Minister orders inquiry into ‘dismal response’ to water crisis
A full inquiry will be held into Northern Ireland Water’s failure to respond adequately to the crisis that left tens of thousands of people without supplies.
Details of the probe were announced last night by Regional Development Minister Conor Murphy following a briefing from the board of the trouble-hit water company.
Mr Murphy said he had spent most of yesterday discussing the terms of reference for the investigation with officials from his department. But who will be conducting the inquiry will not be known until next week.
Since the crisis unfolded there has been mounting pressure both on water chiefs and the minister to resign over the disaster that has caused widespread distress to thousands of families.
While engineers have worked tirelessly to repair burst water mains and pipes across the province, last night there were still almost 4,400 homes without any water and around 20,000 properties on rotating supply.
Yesterday NIW warned it would be early next week before supplies would return to normal, much to the disappointment of the thousands who have been left high and dry for almost a week.
During a Press conference on Friday, Mr Murphy apologised on behalf of the Executive to those affected, saying fixing the problem was his and their top priority.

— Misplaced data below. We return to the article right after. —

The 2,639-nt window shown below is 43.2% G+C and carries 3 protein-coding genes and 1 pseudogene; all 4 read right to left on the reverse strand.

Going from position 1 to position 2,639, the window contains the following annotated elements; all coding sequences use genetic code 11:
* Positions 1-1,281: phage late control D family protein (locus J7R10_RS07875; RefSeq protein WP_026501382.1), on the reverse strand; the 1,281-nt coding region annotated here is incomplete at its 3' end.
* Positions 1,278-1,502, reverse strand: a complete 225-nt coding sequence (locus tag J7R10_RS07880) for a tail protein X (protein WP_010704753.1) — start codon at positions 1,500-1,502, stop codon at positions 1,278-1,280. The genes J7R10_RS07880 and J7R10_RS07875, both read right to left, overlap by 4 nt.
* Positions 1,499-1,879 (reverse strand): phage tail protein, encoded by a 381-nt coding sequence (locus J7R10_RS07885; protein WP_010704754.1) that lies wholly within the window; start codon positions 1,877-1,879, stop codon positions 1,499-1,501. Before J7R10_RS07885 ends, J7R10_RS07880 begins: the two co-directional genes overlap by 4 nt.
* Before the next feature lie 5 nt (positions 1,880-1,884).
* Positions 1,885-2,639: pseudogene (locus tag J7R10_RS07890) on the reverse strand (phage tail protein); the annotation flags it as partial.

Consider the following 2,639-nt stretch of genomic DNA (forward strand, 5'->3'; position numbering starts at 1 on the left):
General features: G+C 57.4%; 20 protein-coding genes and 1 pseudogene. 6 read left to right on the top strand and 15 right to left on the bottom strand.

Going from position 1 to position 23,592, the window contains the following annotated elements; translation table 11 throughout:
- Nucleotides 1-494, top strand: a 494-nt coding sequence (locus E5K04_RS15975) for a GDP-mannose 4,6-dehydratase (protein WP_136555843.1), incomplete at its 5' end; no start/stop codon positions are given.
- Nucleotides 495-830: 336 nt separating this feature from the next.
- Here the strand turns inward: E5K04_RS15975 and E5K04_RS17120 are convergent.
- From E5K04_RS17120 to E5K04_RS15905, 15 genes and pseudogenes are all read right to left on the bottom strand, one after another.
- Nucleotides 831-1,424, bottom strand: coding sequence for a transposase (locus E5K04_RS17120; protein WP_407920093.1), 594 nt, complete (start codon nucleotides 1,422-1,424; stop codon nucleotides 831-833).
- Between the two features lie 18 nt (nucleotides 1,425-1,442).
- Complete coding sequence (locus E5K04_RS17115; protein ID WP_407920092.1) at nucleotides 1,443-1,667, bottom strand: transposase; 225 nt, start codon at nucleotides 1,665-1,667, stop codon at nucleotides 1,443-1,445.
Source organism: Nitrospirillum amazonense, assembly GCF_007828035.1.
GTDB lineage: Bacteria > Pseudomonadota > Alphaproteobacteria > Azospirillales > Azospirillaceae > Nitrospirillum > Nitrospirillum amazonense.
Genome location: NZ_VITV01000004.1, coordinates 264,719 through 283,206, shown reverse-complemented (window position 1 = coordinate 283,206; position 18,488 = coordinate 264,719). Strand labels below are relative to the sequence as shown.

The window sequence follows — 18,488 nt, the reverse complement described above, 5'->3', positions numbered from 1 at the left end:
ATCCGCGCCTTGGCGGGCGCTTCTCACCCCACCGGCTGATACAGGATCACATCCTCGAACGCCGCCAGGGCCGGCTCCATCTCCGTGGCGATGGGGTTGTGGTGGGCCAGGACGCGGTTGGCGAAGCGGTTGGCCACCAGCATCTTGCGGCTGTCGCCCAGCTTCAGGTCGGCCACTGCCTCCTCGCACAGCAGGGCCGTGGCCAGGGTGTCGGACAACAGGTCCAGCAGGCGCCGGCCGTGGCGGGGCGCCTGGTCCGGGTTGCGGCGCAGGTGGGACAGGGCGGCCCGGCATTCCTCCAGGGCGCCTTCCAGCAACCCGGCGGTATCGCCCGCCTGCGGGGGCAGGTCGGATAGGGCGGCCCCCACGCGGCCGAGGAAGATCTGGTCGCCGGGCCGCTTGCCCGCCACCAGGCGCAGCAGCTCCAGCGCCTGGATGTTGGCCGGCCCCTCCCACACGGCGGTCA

He also made it clear the handling of the crisis by NIW had been unsatisfactory and that an external investigation would be held.
“Quite clearly the events of the last week or so in relation to the water crisis has been completely unacceptable,” Mr Murphy said.
“Thousands of people and properties and homes right across the North has been left without water and to compound this the communication in terms of customer service from NIW has not been anything approaching a satisfactory standard. On behalf of the Executive and this department I want to apologise for the dismal response there has been to real problems of distress that people have faced over the last week.”
And while returning normal water supplies to those affected is his top priority, so is finding out who is responsible, Mr Murphy promised.
He said the Executive has “tasked him” with putting together the terms of reference for the inquiry and that investigators will be appointed next week.
But there have been some who believe that Mr Murphy, who is the the minister responsible for the “arm’s-length” body, was also to blame.
Yesterday former NIW acting chief executive Christopher Mellor, who was sacked in March, described the water crisis as a “disaster waiting to happen” and said politicians, as well as the company, were also accountable.
“I think this is what happens when you get rid of the directors at the top of NIW who knew what they were doing and replace them with people who have no experience of running a water utility,” Mr Mellor said.
“In my view the politicians, as well as the company, must take some share of the blame.”
However, Mr Murphy defended his decision to sack the previous board and accused Mr Mellor of being a “bit rich” in pointing the finger.